Huzzah! Another sleep test looms large on the horizon! This time with a MASK!

Ooooh, I'll be in disguise! I shall call myself "Mistress SeePAP", or perhaps "Titratia"! You shall not recognize me behind my O2 mask of power and energy! The mask shall suffuse me with ebullient energy, I'll be ready to conquer the world with my newly replenished stores of FOCUS and ALERTNESS!

Huzzah, once more, for the possibility of the inception of Titratia, queen of SLEEP!


Also, I have a new grunge band name. "Redundant uvula."

Cool, huh?

(oh, and it's not something I made up. It's something I have. Aren't I the lucky one? Who knew one lone uvula could be redundant? And yet, it is.......because "redundant" in this case means "really big," which is a curious thing, when you think of it. Is there a size limit? Apparently so.)


Today, I hate my job. Today, my job is the suckiest suck-tastic job ever in the panoply of suckage that ever sucked.

Today, my job is a soul-sapping wasteland of suckification, in which I find myself mired in the opinions of others; others who do not believe I am swell and terrific, but instead believe that I suck with the force of a class 5 tornado.

(an aside - I can suck like a class5 tornado, if I want to, but didn't want to at work. There's a place and a time for sucking, and it is most certainly not at work.)

That is all I'm saying about THAT.


Also, I enjoy being awakened at 4 a.m. Really, it's great. It's so great to be kicked out of bed by a hallucinating partner (thanks, Chantix!) who claims that YOUR side of the bed is HIS side and you must get out now so he can go back to sleep.

It's awesome to be up that early! So dark!

It's like being a cop, or a morning newscaster! Early, early! Darkety-dark-dark!

I awarded myself some gold stars for turning on the computer and working for a couple of hours, then sending out a few e-mails at oh-dark-thirty to people who might be impressed by that kind of thing. Never miss a chance to make it appear like you've slaving away in the wee hours, kiddies!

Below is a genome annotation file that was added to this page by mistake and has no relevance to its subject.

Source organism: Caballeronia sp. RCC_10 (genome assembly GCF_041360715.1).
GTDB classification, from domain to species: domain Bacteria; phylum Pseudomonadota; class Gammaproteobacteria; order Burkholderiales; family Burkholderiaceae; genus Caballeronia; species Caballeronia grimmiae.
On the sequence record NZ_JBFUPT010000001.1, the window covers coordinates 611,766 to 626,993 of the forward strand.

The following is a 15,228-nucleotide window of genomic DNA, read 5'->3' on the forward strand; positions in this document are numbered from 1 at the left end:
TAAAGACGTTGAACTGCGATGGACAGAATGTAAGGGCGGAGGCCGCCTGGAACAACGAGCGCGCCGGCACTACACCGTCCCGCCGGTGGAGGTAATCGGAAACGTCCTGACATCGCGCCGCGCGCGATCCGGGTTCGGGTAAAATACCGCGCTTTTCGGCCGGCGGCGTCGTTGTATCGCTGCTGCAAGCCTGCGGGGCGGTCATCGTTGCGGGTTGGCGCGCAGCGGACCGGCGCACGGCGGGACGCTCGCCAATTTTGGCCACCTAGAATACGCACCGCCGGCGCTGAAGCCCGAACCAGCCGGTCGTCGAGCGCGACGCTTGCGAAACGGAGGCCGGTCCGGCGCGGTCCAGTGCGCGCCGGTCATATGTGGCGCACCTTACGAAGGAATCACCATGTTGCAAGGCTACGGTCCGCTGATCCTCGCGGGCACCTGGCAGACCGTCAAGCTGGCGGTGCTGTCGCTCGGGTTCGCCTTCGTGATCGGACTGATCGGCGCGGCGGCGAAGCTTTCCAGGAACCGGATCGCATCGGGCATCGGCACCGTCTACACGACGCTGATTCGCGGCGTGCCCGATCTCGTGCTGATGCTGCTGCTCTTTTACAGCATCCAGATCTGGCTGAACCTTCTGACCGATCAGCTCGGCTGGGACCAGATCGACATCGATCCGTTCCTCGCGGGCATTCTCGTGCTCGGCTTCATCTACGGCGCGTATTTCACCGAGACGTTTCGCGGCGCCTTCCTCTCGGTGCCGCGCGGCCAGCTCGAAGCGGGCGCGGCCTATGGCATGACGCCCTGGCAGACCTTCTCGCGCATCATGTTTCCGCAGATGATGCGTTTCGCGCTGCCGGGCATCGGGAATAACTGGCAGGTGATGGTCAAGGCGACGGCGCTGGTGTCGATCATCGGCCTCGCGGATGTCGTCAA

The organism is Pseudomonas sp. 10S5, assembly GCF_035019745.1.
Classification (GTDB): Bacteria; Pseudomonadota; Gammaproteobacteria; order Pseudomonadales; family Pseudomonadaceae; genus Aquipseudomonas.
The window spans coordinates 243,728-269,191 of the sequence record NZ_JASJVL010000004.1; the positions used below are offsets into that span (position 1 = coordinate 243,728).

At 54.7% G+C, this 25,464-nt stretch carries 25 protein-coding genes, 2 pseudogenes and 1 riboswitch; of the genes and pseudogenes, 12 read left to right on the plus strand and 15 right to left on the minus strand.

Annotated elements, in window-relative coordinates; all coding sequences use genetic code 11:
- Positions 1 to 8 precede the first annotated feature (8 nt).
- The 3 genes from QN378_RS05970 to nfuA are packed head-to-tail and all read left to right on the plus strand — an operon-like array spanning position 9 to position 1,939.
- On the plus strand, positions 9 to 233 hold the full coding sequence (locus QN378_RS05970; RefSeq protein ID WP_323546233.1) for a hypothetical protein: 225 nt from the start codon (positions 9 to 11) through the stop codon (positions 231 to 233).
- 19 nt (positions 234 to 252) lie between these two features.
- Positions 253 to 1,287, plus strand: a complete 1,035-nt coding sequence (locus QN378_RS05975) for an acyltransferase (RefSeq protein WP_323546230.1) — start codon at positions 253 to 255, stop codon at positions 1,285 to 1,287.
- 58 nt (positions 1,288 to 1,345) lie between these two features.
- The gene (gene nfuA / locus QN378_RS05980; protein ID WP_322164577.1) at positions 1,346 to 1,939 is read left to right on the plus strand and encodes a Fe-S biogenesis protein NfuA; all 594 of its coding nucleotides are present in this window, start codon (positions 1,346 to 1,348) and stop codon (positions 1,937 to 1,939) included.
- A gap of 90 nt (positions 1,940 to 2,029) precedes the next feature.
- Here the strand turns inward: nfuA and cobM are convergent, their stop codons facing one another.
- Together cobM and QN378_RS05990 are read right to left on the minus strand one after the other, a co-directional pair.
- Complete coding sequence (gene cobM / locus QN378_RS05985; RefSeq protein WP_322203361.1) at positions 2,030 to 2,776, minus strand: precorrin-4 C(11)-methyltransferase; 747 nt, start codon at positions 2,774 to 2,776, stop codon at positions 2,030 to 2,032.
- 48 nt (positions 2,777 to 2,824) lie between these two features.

Once the sky was brightening (in the east! imagine!), I was done with the immediate tasks at hand, and so took a nap in the recliner. And ohboyohboy, the dreams! Oy! Not so much with the restful! But also not so much with the shoulder pain and the snoring and the being kicked out of bed, so, whatever.

By 8 p.m. this evening, the combination of job suck and lack of sleep should be evident. I cannot wait to find out how this day is going to end.

At least there's a roast in the crock pot.

Now, did I turn it ON?

Wednesday, October 18, 2006

Many things, all at once

First - have you ever wanted to write a spooky story? Have you? HAve you ever wanted to write a spooky SHORT story? Have you? Hmmmm?

Well, NOW'S your chance! The
Wordsmiths have struck again with a writing challenge for November! It's a good 'un for all y'all with an eerie bone.


Next - newsflash - the brain MRI came up clean.

Begin celebrating now.


Question for ya - what was you favorite Hallowe'en costume of ALL TIME?????

As a kid, I was a clown a lot of the time. I think we just had the costumes lying around, and Mom would do up our faces with her makeup, and that was it.

One year, when I was 12, I dressed up in some antebellum thing my mother had from a church show she was in, and paraded myself around as quite the grand lady. I think that was the last year I went trick-or-treating, because young ladies with curves, even if they ARE only young teenagers, should probably NOT be flouncing around in the dark begging for candy from strangers.